ALS Utilise the Latest Methodology for Sampling Vapours
Jun 29, 2017
Silonite™ canisters offer a very effective method of sampling volatile organic compounds (VOCs) and other gases. This method is now available from ALS Hawarden and is suitable for a wide range of applications including soil gas, sub-slab, ambient and indoor air.
Silonite™ canisters are supplied under vacuum from the ALS Hawarden laboratory. The sample train restricts the flow of sample uptake into the canister. The sample train ensures that vapour samples are collected at a controlled flow rate. The assembly also includes a vacuum gauge that indicates when the canister is close to atmospheric pressure. Canisters feature a silonite® coating that provides an extremely inert receiving vessel to collect vapour. Once sampling is complete, canisters are sent to the ALS Hawarden laboratory for analysis in specially designed carrier boxes.
Interest in canisters in the UK is more recent, but this approach is now becoming increasingly adopted by consultants investigating and assessing risks from sites where VOCs may be present. As part of detailed quantitative risk assessment, indoor air sampling can confirm the presence of a vapour pathway. Canisters have also been used for validation purposes by range of remediation companies.
With on-going improvements, canisters have continued to grow in popularity in the US, particularly for those involved in vapour intrusion, due to their:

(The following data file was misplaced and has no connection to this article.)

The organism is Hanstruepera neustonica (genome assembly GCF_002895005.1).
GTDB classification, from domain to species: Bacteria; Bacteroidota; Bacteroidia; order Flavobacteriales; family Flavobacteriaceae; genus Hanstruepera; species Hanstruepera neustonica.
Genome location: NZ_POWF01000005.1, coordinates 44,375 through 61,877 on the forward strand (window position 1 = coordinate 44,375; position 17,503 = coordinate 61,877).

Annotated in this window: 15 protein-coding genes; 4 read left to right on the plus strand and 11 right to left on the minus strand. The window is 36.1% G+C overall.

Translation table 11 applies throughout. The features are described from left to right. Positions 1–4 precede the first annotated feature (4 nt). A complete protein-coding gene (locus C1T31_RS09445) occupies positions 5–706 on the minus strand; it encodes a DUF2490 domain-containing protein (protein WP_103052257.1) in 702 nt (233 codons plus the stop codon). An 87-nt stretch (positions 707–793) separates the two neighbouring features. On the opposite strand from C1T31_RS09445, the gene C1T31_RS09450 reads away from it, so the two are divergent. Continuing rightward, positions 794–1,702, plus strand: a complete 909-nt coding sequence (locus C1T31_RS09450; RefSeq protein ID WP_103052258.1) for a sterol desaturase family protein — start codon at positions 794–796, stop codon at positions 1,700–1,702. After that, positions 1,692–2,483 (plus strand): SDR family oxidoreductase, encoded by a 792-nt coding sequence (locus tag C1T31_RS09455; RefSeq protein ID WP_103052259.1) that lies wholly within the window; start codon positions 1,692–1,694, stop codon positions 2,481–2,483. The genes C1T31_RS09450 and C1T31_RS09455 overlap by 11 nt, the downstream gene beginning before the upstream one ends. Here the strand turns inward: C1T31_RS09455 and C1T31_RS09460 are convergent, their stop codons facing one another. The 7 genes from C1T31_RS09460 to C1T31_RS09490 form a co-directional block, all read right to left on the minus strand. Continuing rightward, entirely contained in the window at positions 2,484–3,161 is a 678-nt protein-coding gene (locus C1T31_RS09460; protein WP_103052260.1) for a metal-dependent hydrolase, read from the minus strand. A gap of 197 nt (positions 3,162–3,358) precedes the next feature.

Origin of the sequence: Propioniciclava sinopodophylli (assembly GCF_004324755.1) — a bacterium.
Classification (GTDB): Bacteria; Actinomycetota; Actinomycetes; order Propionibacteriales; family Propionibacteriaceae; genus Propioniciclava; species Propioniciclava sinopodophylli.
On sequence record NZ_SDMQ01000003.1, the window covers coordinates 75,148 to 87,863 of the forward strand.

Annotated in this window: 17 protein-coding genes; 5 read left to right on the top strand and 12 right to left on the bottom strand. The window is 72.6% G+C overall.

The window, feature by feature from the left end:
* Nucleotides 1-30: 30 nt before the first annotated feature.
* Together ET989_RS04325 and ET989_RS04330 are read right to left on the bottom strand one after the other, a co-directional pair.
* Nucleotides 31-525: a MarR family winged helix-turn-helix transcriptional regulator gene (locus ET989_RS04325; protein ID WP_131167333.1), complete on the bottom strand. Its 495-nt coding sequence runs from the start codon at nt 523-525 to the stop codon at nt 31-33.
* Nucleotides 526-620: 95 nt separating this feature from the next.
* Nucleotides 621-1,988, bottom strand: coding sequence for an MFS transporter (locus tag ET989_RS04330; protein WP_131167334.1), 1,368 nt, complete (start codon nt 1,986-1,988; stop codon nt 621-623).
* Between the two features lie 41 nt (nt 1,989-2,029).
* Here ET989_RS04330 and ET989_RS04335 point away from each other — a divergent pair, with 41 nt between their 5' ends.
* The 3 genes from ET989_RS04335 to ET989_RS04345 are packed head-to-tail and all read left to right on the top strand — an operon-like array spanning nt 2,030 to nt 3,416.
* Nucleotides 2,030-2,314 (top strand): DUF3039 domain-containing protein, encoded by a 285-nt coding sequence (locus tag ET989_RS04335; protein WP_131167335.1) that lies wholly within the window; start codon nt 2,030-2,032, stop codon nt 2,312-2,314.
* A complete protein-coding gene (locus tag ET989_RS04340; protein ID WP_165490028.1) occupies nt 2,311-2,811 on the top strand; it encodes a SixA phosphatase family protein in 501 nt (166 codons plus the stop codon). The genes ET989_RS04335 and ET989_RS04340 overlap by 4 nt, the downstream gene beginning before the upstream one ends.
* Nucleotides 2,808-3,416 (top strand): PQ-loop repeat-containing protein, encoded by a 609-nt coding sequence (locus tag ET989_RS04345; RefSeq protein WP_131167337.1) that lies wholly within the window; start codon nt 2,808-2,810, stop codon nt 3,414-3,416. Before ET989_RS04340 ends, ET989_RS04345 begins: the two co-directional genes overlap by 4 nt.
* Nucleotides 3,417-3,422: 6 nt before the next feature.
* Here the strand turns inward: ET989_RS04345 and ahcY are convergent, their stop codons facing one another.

- Ease of sampling,
- Extended holding times
- Ability to perform multiple analyses in the laboratory.
A GC-grade Silonite™ ceramic coating enables much wider range of recovery relative to other methods and by taking the whole sample into the canister, there is no reliance on sorbents or chance of breakthrough. Repeat analysis is also possible using this method.
- VOCs target list (based on TO-15)
- TPH Aliphatic and Aromatic split
- Permanent gases
- C1-C7 analysis
Permanent gases and VOCs should not necessarily be considered separately since they often occur together. The presence of methane, carbon dioxide and oxygen are often used an indicator of natural attenuation of petroleum hydrocarbons. Canisters are very useful for very volatile compounds such as vinyl chloride and chloromethane. New internal surface coatings have made it possible to include more reactive compounds such as hydrogen sulphide as part of the list of analytes. Helium is typically used for leak detection within monitoring wells. Preference is given to helium as a tracer because its presence doesn’t interfere with TO-15 analysis and can be measured in the field using a handheld detector which allows quantitative comparison with laboratory results.
The 1.4L canister (also known as a Silocan) is much easier to use and transport than the traditional 6L version. Along with a reduction in canister size has been the development of deactivated glass (Bottle-Vac) canisters.
In terms of the laboratory analysis, the analytical method utilities a multi-staged, cold trapping system that can separate the major components from the target VOCs of interest prior to injection into a GC. Analytes are separated on an appropriate analytical column before being detected by Mass Selective Detector. Analyte responses are quantified against a 6-point calibration curve and corrected against internal standards. In the case of non-target compounds being identified with the sample, the response factor of the nearest standard is used to calculate analyte concentration.
If you require any more information on the above, you would like to Request a Quote or for any other analytical enquiry, please contact your Customer Service Co-Ordinator or Contact us on 01244 528 744.